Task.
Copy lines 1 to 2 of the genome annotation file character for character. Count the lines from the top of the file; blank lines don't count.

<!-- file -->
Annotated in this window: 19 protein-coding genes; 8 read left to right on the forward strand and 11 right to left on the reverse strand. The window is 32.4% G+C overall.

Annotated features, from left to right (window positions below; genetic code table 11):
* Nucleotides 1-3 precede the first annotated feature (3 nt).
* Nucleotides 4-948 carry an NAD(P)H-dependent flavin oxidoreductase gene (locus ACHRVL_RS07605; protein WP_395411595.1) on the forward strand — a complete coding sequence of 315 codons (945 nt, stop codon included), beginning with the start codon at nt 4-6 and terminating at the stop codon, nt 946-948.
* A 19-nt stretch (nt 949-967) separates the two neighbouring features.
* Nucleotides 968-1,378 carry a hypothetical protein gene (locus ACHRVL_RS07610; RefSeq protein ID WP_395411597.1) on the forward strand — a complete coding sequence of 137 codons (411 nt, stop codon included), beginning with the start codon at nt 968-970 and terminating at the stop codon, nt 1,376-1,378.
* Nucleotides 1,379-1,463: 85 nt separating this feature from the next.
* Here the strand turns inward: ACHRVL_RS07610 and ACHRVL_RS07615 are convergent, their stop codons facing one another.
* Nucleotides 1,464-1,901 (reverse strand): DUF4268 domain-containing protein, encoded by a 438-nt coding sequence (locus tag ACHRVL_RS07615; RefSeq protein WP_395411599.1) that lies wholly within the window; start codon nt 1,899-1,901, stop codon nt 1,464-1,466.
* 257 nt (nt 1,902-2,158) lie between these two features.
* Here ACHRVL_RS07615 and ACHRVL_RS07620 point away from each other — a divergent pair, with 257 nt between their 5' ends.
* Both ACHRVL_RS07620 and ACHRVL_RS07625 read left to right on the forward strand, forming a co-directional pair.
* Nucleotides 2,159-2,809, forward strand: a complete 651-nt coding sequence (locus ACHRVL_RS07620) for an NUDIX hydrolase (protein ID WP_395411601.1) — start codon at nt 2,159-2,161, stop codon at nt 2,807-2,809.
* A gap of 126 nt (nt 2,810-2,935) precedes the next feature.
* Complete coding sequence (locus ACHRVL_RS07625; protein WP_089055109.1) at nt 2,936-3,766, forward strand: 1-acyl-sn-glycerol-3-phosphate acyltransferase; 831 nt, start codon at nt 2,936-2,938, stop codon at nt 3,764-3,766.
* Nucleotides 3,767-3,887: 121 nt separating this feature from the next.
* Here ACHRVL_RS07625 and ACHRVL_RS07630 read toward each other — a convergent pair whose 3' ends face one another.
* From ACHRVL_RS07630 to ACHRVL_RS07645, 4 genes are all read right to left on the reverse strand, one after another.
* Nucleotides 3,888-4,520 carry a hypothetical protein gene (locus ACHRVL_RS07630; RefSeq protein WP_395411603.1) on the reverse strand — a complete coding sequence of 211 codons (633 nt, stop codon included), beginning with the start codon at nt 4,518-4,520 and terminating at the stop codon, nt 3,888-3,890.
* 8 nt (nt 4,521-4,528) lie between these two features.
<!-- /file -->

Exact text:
Annotated in this window: 19 protein-coding genes; 8 read left to right on the forward strand and 11 right to left on the reverse strand. The window is 32.4% G+C overall.

Annotated features, from left to right (window positions below; genetic code table 11):